1. Stay informed: From an employer's point of view, you must first become aware of a rapidly changing situation. The current situation must be closely monitored internationally and a decision must be made on an ongoing basis as to whether instructions are appropriate or whether further measures are be ordered. At the date of writing, there is one confirmed case of the Coronavirus on the Island of Ireland. The situation continues to evolve and employers must stay informed about local conditions and developments. There are a number of medically validated and regularly updated evidence based international resources that employers can monitor including the WHO website, the European Centre for Disease Prevention and Control, the Centre for Disease Control (US), the HSE website (Ireland) and the Department of Foreign Affairs and Trade (Travel Advisory section) (Ireland).

2. Keep your employees informed: While there is very substantial media focus on the spread of Coronavirus, it is important that employees are aware of the bespoke policies, protocols and practices that apply to your workplace. A key message to reinforce is the medically validated advice regarding prevention. The ECDC1 has published micro learning modules, some of which are relevant to office or factory based environments such as in relation to hygiene practices which can be circulated to employees relatively easily.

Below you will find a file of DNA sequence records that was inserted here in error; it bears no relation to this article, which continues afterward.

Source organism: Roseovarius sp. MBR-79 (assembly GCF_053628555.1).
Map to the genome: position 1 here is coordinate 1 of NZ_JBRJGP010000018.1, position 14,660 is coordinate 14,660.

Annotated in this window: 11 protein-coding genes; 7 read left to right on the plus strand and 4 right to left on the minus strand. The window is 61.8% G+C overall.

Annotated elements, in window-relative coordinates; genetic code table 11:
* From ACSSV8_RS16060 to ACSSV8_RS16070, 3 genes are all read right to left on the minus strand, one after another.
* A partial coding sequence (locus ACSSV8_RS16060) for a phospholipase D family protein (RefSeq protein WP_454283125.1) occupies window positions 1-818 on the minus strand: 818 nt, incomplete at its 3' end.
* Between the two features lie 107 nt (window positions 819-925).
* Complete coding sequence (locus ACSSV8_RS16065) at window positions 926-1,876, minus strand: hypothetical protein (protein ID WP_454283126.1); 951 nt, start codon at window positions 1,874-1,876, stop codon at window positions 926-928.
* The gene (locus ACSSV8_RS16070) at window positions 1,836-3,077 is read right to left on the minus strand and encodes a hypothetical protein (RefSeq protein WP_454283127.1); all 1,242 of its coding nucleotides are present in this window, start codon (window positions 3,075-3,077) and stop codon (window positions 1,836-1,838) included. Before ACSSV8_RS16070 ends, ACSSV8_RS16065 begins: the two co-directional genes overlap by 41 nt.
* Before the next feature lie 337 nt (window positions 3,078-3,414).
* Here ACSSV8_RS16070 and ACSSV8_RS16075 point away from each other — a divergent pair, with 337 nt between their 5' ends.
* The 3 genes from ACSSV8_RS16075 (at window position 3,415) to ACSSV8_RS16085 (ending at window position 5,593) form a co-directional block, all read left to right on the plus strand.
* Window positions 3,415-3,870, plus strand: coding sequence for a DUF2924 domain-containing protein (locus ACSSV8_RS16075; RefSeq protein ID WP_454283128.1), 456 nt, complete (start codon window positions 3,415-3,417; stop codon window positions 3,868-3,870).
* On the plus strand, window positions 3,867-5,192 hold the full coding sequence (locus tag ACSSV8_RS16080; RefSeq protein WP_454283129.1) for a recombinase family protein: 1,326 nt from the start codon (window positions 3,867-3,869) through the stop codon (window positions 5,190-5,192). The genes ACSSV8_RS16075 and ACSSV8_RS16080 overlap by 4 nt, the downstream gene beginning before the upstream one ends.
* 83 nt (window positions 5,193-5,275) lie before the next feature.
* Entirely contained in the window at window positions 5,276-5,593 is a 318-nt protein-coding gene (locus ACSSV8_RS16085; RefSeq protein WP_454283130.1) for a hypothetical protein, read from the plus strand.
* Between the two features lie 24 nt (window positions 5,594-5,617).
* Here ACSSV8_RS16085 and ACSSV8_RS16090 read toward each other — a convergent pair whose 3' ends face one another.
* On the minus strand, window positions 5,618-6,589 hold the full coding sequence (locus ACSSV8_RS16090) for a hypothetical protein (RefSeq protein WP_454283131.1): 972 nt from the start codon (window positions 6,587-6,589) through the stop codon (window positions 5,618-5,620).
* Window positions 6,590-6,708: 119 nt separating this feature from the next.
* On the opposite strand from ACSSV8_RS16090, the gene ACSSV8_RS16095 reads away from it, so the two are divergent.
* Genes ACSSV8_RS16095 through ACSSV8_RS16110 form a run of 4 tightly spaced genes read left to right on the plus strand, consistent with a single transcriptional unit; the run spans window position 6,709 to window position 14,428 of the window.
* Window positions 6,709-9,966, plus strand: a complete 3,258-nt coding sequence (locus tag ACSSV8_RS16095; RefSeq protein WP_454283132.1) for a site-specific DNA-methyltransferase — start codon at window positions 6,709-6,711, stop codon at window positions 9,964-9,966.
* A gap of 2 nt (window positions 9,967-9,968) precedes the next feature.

3. Business Continuity Plan: Ensure that your business continuity plan is fit for purpose. For example, run testing on your employee messaging service so that the business is ready to communicate remotely with employees if necessary at short notice. You should also consider further instructions at an early stage, e.g. home office, video conferencing and telephone calls instead of personal meetings, no shaking hands at the place of work. If illnesses are actually diagnosed in Ireland or the county you are situated in, employees should be explicitly instructed to stay away from work even if there is a suspicion of infection.